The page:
If the characters are memorable at all, it is because of their voice actors. Milo may be annoying, but he is brought to life by the great Michael J. Fox. Fox had the choice between doing this movie or Titan A.E. and chose Atlantis due to his son's request to do so. Cree Summer is Kida, the Princess of Atlantis. Summer has been in a bunch of stuff, but is most recognizable, at least to me, as the voice of Susie Carmichael on Rugrats, and Elmyra on Tiny Toons. James Garner voices Commander Rourke, the leader of the mission to find Atlantis and the movie's antagonist. Garner is most known for his title roles in Maverick and The Rockford Files. Sadly, this film marked the last animated film for Jim Varney, who played Cookie. Varney is legend, so you better know who he is. Last is Leonard Nimoy as the King of Atlantis. Nimoy was in some space show in the 60's that I can't remember at the moment. I'm sure you've never heard of it anyway.

Atlantis had its premiere at El Capitan Theatre in Hollywood, California on June 3rd, 2001. The movie went on to gross over $186 million in all in its initial run, $86 million of that coming from domestic returns. With the production costing upwards of $120 million, the film was considered a dissapointment. Sure they made a little profit, but Disney is used to making ungodly amounts of money on expensive productions. Because of the mediocre return, a sequel and TV show spin-0ff were cancelled outright. Many blame Shrek for Atlantis' money woes. It turns out people want to see CGI films, and good ones at that. Shrek was just a better movie and a better one at attracting people. I know I saw Shrek in theaters. The reviews for the movie were also not good news for Disney. They had been so used to knocking it out of the park, that when Atlantis got really mixed reviews, it was kind of a shock.
Most critics noted the lack of character develo pment and uneven plot as the worst offenses. On the flip side, most loved the animation and the last battle scene. Now, I don't usually agree with critics, but they did peg this movie correctly. The plot is kind of disjointed and you really don't g et to know the characters very well. Sure you know them, but you don't really care about them. I didn't care about Milo. I thought he was annoying. Sorry. That being said, the animation is superb and unique, and the last battle is pretty epic. I mean, the villain turns into crystal and then shatters into pieces when he stands up into a running propeller.

A few things I found interesting abo ut this film, though. I like how they based the Atlanteans off the Egyptians in the sense that they had forgotten about their own culture. When Napoleon marched into Egypt, he noticed that the Egyptians had all these relics, but had no idea of their past or their time as a great civilization. The same thing is mirrored in Atlantis. They can't even read their own language. This film is not only different because of the lack of songs, but because of its violence. Warning to all you wanting to show your kids this movie someday. Wait till they are older. A ton of people die in this movie. Sure you don't see most of them die, but it's all very assumed. It's an action adventure story so what do you expect? The themes of the movie are good ones though, if not a little forced. The villain of the movie is Commander Rourke, a man who will stop at nothing for riches, even if it means letting a whole civilization die, or even the men in his expedition. Rourke= Extreme Capitalist Greed. The film also drips with anti-imperialism, as we all see the consequences of trying to take something that belongs to another people by invading them. I would compare it to the old world explorers traveling to the new world in search of gold. They didn't care about who they hurt, they just wanted to fill their pockets. Granted, the whole expedition is in it for the money except Milo.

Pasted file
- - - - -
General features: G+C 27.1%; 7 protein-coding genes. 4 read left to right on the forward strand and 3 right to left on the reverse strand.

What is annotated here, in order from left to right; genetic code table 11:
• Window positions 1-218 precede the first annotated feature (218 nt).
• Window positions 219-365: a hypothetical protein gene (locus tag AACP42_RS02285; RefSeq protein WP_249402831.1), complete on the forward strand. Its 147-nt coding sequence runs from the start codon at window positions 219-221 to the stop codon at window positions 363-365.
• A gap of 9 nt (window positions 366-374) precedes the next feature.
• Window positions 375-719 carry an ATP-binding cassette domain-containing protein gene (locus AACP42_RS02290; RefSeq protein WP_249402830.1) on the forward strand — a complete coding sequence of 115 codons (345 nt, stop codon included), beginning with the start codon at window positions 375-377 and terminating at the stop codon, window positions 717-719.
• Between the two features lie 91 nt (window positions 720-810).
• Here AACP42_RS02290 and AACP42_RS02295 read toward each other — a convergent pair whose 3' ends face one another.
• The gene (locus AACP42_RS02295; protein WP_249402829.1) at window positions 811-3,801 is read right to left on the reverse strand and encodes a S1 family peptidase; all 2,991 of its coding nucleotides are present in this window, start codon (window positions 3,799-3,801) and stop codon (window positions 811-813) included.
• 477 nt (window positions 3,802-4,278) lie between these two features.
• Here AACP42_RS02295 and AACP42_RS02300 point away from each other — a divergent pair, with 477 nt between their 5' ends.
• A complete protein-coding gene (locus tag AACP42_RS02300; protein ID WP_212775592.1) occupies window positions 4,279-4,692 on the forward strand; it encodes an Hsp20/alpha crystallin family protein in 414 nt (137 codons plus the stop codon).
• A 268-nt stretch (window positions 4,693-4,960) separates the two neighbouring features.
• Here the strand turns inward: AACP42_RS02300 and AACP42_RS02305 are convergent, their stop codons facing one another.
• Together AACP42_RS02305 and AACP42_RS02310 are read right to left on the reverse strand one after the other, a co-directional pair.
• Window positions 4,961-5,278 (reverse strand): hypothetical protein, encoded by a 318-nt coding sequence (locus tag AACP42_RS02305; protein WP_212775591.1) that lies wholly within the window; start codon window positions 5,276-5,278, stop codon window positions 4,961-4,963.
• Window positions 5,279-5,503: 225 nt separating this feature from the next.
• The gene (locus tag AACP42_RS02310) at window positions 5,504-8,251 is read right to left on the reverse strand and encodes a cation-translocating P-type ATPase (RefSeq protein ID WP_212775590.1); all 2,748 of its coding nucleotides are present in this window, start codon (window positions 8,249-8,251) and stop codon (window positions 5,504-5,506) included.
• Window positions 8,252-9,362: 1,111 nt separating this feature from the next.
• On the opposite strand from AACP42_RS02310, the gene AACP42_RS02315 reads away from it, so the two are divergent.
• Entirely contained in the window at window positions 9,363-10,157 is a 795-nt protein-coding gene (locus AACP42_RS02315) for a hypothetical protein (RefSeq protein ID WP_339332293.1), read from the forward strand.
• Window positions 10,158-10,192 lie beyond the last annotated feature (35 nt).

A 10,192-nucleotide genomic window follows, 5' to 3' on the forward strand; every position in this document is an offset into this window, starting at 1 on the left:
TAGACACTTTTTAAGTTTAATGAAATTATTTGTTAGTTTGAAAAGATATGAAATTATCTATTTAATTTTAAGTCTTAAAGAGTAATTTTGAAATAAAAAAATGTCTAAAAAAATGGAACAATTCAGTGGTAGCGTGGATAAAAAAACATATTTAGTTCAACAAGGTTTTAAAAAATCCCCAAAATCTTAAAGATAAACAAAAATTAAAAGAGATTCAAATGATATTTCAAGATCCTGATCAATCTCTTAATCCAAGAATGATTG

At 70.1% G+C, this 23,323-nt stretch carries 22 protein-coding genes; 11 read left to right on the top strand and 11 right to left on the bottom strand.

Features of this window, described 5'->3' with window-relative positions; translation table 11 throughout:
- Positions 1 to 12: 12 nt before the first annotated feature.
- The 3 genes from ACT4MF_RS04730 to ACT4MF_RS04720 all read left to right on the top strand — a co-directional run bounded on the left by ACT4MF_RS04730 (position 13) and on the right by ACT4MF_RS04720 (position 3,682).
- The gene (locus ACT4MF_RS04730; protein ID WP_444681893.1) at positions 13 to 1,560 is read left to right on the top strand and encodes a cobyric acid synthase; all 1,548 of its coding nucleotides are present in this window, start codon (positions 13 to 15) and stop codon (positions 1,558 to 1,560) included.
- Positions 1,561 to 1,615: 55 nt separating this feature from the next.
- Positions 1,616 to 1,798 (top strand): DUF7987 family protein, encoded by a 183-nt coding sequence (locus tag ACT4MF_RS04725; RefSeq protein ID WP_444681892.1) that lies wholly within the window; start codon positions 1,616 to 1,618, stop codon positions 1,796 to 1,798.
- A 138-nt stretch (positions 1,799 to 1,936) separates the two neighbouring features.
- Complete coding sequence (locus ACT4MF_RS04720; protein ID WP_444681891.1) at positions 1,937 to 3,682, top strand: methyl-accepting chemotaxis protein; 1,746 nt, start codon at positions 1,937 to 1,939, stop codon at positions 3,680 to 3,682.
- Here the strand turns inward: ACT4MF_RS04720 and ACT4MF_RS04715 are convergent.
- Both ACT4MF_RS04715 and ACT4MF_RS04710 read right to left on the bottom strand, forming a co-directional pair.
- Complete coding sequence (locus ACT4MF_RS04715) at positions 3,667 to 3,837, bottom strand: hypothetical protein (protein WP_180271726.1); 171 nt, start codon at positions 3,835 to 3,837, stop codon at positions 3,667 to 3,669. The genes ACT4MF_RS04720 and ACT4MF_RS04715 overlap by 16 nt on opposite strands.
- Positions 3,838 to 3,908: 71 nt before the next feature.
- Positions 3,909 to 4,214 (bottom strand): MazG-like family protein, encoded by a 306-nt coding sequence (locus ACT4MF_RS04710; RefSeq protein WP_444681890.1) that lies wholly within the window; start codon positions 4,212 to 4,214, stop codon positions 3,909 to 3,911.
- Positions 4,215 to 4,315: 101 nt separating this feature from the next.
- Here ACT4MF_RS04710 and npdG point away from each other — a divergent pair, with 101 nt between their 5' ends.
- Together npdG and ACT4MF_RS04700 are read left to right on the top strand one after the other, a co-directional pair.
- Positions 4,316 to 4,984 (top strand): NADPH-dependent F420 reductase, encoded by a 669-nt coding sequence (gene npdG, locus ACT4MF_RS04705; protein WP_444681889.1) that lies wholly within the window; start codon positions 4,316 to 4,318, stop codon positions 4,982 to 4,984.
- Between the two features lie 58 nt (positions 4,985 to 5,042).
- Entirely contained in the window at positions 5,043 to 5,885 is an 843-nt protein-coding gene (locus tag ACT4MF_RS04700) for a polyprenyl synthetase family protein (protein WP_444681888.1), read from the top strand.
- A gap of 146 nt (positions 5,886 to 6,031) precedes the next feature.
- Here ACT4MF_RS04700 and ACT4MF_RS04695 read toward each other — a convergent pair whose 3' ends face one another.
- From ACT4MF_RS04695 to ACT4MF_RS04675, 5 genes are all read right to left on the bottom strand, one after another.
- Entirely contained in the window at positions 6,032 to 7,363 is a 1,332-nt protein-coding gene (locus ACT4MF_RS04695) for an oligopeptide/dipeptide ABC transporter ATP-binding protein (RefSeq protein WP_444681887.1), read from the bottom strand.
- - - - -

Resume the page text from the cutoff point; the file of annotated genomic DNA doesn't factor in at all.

They all turn their back on him, though they all come back to support him in the end, save for Rourke. And our hatred is basically only for him, as even the people that stay with him are without faces. They wear gas masks ala WWI soldiers and serve as the expendable stormtroopers. Not only does it make them look more sinister, but it makes it less tragic when they get blown up in the end.

Atlantis has some redeeming qualities as I've pointed out, and some interesting themes, but it's too laden with odd plot points and forgettable characters to be anything more than a mediocre Disney film.

No comments:

Post a Comment